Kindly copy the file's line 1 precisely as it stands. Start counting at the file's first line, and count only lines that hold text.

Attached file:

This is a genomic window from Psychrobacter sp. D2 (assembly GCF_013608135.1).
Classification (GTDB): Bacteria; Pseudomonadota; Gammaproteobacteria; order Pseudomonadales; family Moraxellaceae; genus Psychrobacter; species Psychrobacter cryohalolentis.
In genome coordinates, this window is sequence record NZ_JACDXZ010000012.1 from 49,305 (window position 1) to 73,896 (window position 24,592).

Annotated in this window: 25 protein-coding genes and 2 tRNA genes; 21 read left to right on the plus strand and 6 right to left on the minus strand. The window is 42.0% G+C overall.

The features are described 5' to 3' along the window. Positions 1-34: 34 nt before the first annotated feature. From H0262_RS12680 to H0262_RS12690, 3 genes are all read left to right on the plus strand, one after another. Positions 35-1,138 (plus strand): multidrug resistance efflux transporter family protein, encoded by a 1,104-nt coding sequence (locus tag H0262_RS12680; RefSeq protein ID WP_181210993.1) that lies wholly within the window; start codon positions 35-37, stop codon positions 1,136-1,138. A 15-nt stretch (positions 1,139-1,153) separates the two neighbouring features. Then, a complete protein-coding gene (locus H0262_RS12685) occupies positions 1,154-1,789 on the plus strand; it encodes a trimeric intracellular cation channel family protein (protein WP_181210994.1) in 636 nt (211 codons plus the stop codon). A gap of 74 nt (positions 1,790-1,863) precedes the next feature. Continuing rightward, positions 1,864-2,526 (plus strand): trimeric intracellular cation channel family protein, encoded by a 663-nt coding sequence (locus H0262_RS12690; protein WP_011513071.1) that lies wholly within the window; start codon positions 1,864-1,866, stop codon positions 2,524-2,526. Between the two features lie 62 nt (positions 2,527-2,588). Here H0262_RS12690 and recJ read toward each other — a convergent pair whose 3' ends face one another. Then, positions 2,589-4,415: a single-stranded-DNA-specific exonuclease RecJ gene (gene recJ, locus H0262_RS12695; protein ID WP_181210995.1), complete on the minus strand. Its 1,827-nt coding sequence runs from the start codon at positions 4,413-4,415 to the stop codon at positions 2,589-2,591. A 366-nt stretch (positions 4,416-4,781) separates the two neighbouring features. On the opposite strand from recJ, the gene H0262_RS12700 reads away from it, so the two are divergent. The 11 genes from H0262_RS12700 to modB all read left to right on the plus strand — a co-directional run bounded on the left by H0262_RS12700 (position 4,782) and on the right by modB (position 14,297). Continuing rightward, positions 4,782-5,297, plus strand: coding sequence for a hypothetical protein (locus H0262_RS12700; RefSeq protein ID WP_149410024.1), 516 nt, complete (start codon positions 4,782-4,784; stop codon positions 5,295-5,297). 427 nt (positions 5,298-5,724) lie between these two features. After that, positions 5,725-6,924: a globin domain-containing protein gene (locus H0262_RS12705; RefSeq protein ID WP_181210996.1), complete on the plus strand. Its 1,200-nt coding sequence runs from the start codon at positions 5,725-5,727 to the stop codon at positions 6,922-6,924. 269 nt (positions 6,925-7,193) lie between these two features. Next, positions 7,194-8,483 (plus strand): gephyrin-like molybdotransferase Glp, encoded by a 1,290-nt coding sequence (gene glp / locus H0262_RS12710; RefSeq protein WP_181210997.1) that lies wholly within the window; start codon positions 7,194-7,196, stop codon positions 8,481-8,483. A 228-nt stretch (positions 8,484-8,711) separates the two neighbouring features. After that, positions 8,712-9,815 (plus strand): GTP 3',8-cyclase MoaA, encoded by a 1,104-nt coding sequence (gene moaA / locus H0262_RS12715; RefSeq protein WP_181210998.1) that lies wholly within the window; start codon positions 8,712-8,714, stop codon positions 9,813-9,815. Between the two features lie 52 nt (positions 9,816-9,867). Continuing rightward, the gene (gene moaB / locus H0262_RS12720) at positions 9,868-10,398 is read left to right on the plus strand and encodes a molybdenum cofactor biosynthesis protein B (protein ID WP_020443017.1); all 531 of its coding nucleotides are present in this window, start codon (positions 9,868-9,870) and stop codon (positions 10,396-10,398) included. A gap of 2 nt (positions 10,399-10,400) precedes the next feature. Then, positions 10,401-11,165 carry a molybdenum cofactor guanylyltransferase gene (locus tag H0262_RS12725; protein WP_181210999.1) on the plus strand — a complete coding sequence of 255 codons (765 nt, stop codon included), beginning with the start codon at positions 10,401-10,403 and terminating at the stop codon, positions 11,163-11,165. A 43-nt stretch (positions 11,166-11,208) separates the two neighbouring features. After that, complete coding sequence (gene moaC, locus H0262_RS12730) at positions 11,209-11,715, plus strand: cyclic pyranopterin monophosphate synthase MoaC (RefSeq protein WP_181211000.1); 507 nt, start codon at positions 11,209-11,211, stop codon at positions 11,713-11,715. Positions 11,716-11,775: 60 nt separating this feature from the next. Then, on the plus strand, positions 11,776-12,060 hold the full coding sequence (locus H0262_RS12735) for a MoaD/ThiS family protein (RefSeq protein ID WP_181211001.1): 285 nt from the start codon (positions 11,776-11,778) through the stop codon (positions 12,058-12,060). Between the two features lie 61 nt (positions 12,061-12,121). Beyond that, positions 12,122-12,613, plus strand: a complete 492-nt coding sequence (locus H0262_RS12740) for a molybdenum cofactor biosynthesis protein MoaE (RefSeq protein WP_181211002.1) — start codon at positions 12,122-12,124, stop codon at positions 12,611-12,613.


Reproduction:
This is a genomic window from Psychrobacter sp. D2 (assembly GCF_013608135.1).